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This paper gives sharp rates of convergence to stationarity for a Markov chain generating BoseEinstein configurations of n balls in k boxes. The analysis leads to curious identities for the arc sine distribution. 0. On a Personal Note In 1971, as a beginning graduate student at Harvard’s Department of Statistics, I badly wanted to learn “real ” probability. Someone told me that the deepest, best book was PaulAndre Meyers ’ “Probability and Potential Theory”. For the next year and a half, three of us ran a reading group on this book. We moved slowly, like ants on a page, without any global understanding but happy to be in the presence of a master. I can’t say I internalized any abstract potential theory but I learned a lot of measure theory and the last chapter (on Choquet Theory) made a big impact on my ability to abstract deFinettis theorem. As the magisterial sequence of books by DellacherieMeyer evolved, my familiarity with the original made them welcome and accessible. I only met PaulAndre Meyer once (at Luminy in 1995). He kindly stayed around after my talk and we spoke for about an hour. I was studying rates of convergence of finite state
Cycle lengths in a permutation are typically Poisson
 Electronic Journal of Combinatorics
"... The set of cycle lengths of almost all permutations in Sn are “Poisson distributed”: we show that this remains true even when we restrict the number of cycles in the permutation. The formulas we develop allow us to also show that almost all permutations with a given number of cycles have a certain ..."
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The set of cycle lengths of almost all permutations in Sn are “Poisson distributed”: we show that this remains true even when we restrict the number of cycles in the permutation. The formulas we develop allow us to also show that almost all permutations with a given number of cycles have a certain “normal order” (in the spirit of the ErdősTurán theorem). Our results were inspired by analogous questions about the size of the prime divisors of “typical ” integers. 1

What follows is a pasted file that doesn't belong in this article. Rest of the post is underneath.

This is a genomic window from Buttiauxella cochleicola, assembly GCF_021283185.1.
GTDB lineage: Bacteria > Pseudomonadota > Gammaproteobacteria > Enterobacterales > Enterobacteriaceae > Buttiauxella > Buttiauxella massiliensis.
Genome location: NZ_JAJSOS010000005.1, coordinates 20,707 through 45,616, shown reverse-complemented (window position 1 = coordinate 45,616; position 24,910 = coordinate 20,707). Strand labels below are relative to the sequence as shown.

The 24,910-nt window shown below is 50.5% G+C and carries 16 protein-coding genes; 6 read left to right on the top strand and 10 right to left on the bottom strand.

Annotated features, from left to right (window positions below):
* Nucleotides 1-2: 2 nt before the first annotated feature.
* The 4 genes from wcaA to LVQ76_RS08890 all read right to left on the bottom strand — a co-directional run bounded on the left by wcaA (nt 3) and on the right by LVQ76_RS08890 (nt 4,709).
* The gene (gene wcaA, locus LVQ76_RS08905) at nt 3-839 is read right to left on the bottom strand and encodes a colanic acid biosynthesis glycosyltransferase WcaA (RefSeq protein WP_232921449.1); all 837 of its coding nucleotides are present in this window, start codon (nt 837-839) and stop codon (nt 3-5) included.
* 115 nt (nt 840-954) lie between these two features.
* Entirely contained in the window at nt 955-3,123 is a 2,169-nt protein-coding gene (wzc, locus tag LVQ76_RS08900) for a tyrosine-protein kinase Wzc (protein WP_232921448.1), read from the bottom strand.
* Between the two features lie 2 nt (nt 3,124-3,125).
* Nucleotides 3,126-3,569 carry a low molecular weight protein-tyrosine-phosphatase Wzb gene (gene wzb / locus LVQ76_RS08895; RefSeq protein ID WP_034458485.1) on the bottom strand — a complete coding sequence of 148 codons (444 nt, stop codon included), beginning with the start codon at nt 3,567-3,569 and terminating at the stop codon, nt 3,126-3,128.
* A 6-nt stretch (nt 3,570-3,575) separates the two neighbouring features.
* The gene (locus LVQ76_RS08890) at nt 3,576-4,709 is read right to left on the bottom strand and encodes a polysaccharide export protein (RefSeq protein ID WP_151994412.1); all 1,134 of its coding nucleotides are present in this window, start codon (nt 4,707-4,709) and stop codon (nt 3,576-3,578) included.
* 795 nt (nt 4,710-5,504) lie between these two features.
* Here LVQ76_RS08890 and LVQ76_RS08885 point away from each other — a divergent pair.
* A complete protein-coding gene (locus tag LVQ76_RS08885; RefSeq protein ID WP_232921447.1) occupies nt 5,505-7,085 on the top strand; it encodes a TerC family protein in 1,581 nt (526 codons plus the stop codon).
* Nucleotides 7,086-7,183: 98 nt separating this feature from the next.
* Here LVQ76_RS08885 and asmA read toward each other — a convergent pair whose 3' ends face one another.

doi:10.1017/S0963548305007054 Printed in the United Kingdom A Tale of Three Couplings: Poisson–Dirichlet and GEM Approximations for Random Permutations
, 2005
"... For a random permutation of n objects, as n → ∞, the process giving the proportion of elements in the longest cycle, the secondlongest cycle, and so on, converges in distribution to the Poisson–Dirichlet process with parameter 1. This was proved in 1977 by Kingman and by Vershik and Schmidt. For so ..."
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For a random permutation of n objects, as n → ∞, the process giving the proportion of elements in the longest cycle, the secondlongest cycle, and so on, converges in distribution to the Poisson–Dirichlet process with parameter 1. This was proved in 1977 by Kingman and by Vershik and Schmidt. For soft reasons, this is equivalent to the statement that the random permutations and the Poisson–Dirichlet process can be coupled so that zero is the limit of the expected 1 distance between the process of cycle length proportions and the Poisson–Dirichlet process. We investigate how rapid this metric convergence can be, and in doing so, give two new proofs of the distributional convergence. One of the couplings we consider has an analogue for the prime factorizations of a uniformly distributed random integer, and these couplings rely on the ‘scaleinvariant spacing lemma ’ for the scaleinvariant Poisson processes, proved in this paper. 1.
Factorizations
, 1997
"... Many combinatorial structures decompose into components, with the list of component sizes carrying substantial information. An integer factors into primes—this is a similar situation, but different ..."
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Many combinatorial structures decompose into components, with the list of component sizes carrying substantial information. An integer factors into primes—this is a similar situation, but different